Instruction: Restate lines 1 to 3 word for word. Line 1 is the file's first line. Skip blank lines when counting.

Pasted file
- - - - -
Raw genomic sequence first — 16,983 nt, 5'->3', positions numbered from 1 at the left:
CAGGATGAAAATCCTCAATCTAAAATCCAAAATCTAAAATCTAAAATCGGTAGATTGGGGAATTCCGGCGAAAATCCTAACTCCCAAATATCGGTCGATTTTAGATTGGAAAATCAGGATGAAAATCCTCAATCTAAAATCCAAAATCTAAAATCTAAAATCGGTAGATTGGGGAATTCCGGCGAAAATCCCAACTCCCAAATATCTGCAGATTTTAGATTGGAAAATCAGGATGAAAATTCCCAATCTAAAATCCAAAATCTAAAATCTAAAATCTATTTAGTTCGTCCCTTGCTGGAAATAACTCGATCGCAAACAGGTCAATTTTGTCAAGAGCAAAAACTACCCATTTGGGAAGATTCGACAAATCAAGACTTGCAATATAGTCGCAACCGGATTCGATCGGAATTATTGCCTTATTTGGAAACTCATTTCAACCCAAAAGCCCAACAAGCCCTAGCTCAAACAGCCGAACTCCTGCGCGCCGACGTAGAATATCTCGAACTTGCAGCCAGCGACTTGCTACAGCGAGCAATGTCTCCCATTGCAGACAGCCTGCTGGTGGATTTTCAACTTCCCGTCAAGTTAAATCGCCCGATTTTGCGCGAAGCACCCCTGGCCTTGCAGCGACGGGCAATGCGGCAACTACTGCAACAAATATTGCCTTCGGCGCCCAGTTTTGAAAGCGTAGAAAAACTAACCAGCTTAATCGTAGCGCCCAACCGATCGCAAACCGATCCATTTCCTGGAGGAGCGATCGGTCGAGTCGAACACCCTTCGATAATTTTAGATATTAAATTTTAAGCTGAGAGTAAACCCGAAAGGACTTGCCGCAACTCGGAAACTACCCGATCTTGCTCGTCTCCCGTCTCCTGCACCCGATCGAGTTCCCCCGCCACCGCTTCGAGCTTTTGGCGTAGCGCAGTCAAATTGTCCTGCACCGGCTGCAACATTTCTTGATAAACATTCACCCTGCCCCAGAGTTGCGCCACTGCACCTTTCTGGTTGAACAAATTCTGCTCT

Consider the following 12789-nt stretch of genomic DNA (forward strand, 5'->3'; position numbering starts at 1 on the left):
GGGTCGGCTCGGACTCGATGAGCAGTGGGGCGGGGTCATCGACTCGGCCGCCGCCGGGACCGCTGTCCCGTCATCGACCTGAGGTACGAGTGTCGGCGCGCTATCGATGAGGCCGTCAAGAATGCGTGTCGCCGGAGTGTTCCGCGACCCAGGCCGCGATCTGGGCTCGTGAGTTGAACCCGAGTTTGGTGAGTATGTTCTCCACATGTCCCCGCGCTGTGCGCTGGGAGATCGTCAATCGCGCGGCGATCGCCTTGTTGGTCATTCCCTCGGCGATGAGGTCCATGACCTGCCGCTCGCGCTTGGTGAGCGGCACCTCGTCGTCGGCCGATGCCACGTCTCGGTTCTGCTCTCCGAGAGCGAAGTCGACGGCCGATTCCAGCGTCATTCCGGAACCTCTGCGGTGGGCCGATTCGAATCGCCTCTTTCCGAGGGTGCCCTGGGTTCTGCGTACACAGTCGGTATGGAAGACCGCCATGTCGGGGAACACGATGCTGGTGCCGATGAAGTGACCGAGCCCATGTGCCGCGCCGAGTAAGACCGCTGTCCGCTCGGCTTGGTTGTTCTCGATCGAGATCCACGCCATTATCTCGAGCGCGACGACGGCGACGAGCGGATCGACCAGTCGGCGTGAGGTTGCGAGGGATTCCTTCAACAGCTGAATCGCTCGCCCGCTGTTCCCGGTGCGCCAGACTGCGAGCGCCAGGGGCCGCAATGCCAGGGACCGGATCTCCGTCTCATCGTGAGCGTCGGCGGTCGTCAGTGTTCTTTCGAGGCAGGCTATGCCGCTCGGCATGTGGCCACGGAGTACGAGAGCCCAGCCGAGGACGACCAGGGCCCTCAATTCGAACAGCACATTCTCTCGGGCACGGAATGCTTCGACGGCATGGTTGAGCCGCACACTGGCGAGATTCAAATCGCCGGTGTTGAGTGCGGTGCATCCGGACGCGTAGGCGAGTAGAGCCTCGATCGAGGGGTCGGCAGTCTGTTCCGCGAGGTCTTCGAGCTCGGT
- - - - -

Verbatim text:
Raw genomic sequence first — 16,983 nt, 5'->3', positions numbered from 1 at the left:
CAGGATGAAAATCCTCAATCTAAAATCCAAAATCTAAAATCTAAAATCGGTAGATTGGGGAATTCCGGCGAAAATCCTAACTCCCAAATATCGGTCGATTTTAGATTGGAAAATCAGGATGAAAATCCTCAATCTAAAATCCAAAATCTAAAATCTAAAATCGGTAGATTGGGGAATTCCGGCGAAAATCCCAACTCCCAAATATCTGCAGATTTTAGATTGGAAAATCAGGATGAAAATTCCCAATCTAAAATCCAAAATCTAAAATCTAAAATCTATTTAGTTCGTCCCTTGCTGGAAATAACTCGATCGCAAACAGGTCAATTTTGTCAAGAGCAAAAACTACCCATTTGGGAAGATTCGACAAATCAAGACTTGCAATATAGTCGCAACCGGATTCGATCGGAATTATTGCCTTATTTGGAAACTCATTTCAACCCAAAAGCCCAACAAGCCCTAGCTCAAACAGCCGAACTCCTGCGCGCCGACGTAGAATATCTCGAACTTGCAGCCAGCGACTTGCTACAGCGAGCAATGTCTCCCATTGCAGACAGCCTGCTGGTGGATTTTCAACTTCCCGTCAAGTTAAATCGCCCGATTTTGCGCGAAGCACCCCTGGCCTTGCAGCGACGGGCAATGCGGCAACTACTGCAACAAATATTGCCTTCGGCGCCCAGTTTTGAAAGCGTAGAAAAACTAACCAGCTTAATCGTAGCGCCCAACCGATCGCAAACCGATCCATTTCCTGGAGGAGCGATCGGTCGAGTCGAACACCCTTCGATAATTTTAGATATTAAATTTTAAGCTGAGAGTAAACCCGAAAGGACTTGCCGCAACTCGGAAACTACCCGATCTTGCTCGTCTCCCGTCTCCTGCACCCGATCGAGTTCCCCCGCCACCGCTTCGAGCTTTTGGCGTAGCGCAGTCAAATTGTCCTGCACCGGCTGCAACATTTCTTGATAAACATTCACCCTGCCCCAGAGTTGCGCCACTGCACCTTTCTGGTTGAACAAATTCTGCTCT

Consider the following 12789-nt stretch of genomic DNA (forward strand, 5'->3'; position numbering starts at 1 on the left):